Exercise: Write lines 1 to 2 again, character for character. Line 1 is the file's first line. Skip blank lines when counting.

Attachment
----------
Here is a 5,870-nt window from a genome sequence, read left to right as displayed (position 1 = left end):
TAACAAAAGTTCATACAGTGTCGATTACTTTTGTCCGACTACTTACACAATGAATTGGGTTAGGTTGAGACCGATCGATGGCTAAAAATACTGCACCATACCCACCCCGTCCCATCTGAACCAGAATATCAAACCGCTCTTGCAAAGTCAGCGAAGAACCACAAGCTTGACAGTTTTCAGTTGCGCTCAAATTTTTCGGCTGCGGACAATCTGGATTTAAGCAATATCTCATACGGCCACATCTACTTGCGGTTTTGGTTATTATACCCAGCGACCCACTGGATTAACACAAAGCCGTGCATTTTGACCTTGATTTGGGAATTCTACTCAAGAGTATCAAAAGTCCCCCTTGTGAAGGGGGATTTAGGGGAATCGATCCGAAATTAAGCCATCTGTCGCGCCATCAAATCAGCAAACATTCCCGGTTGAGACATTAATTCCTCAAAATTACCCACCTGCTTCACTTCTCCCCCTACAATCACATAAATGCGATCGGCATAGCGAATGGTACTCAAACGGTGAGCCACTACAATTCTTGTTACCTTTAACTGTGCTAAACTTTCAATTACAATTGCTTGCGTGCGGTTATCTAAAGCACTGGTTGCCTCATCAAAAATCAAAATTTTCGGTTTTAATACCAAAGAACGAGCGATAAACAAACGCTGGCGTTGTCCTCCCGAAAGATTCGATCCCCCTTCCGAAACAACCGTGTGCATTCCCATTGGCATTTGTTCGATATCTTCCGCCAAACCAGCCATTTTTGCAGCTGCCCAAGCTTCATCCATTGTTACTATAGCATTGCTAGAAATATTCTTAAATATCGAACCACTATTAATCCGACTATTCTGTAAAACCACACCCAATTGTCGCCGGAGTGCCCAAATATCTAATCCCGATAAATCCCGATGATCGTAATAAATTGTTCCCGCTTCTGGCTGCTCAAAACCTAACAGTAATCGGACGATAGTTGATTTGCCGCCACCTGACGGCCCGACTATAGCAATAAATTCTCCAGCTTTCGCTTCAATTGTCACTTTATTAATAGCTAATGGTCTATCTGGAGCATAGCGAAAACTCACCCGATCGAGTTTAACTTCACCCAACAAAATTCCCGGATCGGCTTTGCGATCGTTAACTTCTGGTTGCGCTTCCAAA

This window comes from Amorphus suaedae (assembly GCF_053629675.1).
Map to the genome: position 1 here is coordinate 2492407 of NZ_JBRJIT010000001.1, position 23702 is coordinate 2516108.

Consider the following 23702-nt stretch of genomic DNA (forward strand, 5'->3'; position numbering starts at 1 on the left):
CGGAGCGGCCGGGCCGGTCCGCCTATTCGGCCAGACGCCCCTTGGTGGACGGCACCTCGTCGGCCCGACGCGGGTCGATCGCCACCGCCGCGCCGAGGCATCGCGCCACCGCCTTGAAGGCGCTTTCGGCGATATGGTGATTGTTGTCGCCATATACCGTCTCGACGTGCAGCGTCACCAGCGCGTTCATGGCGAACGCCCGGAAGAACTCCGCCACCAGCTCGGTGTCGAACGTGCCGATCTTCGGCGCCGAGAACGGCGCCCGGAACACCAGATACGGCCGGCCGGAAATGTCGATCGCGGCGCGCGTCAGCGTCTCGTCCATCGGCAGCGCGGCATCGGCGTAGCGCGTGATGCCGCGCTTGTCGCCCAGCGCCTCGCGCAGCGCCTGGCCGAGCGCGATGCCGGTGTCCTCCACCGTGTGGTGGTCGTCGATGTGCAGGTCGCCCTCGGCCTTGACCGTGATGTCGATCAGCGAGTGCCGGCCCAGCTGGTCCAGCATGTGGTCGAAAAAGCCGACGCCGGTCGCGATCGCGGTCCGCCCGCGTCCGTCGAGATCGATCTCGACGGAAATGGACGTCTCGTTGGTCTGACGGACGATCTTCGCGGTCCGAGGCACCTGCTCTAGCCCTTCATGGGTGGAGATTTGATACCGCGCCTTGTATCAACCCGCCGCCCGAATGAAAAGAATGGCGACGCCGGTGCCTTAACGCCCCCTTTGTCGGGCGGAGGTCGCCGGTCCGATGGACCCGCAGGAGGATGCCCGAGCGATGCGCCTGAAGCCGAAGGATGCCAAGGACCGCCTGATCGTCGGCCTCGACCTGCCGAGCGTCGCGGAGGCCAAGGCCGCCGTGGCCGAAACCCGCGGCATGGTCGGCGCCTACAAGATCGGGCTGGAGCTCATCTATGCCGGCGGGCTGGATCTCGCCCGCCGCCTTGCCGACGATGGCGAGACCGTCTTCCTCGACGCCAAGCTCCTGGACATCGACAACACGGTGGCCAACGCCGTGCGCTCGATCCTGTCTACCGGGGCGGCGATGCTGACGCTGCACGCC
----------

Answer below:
Here is a 5,870-nt window from a genome sequence, read left to right as displayed (position 1 = left end):
TAACAAAAGTTCATACAGTGTCGATTACTTTTGTCCGACTACTTACACAATGAATTGGGTTAGGTTGAGACCGATCGATGGCTAAAAATACTGCACCATACCCACCCCGTCCCATCTGAACCAGAATATCAAACCGCTCTTGCAAAGTCAGCGAAGAACCACAAGCTTGACAGTTTTCAGTTGCGCTCAAATTTTTCGGCTGCGGACAATCTGGATTTAAGCAATATCTCATACGGCCACATCTACTTGCGGTTTTGGTTATTATACCCAGCGACCCACTGGATTAACACAAAGCCGTGCATTTTGACCTTGATTTGGGAATTCTACTCAAGAGTATCAAAAGTCCCCCTTGTGAAGGGGGATTTAGGGGAATCGATCCGAAATTAAGCCATCTGTCGCGCCATCAAATCAGCAAACATTCCCGGTTGAGACATTAATTCCTCAAAATTACCCACCTGCTTCACTTCTCCCCCTACAATCACATAAATGCGATCGGCATAGCGAATGGTACTCAAACGGTGAGCCACTACAATTCTTGTTACCTTTAACTGTGCTAAACTTTCAATTACAATTGCTTGCGTGCGGTTATCTAAAGCACTGGTTGCCTCATCAAAAATCAAAATTTTCGGTTTTAATACCAAAGAACGAGCGATAAACAAACGCTGGCGTTGTCCTCCCGAAAGATTCGATCCCCCTTCCGAAACAACCGTGTGCATTCCCATTGGCATTTGTTCGATATCTTCCGCCAAACCAGCCATTTTTGCAGCTGCCCAAGCTTCATCCATTGTTACTATAGCATTGCTAGAAATATTCTTAAATATCGAACCACTATTAATCCGACTATTCTGTAAAACCACACCCAATTGTCGCCGGAGTGCCCAAATATCTAATCCCGATAAATCCCGATGATCGTAATAAATTGTTCCCGCTTCTGGCTGCTCAAAACCTAACAGTAATCGGACGATAGTTGATTTGCCGCCACCTGACGGCCCGACTATAGCAATAAATTCTCCAGCTTTCGCTTCAATTGTCACTTTATTAATAGCTAATGGTCTATCTGGAGCATAGCGAAAACTCACCCGATCGAGTTTAACTTCACCCAACAAAATTCCCGGATCGGCTTTGCGATCGTTAACTTCTGGTTGCGCTTCCAAA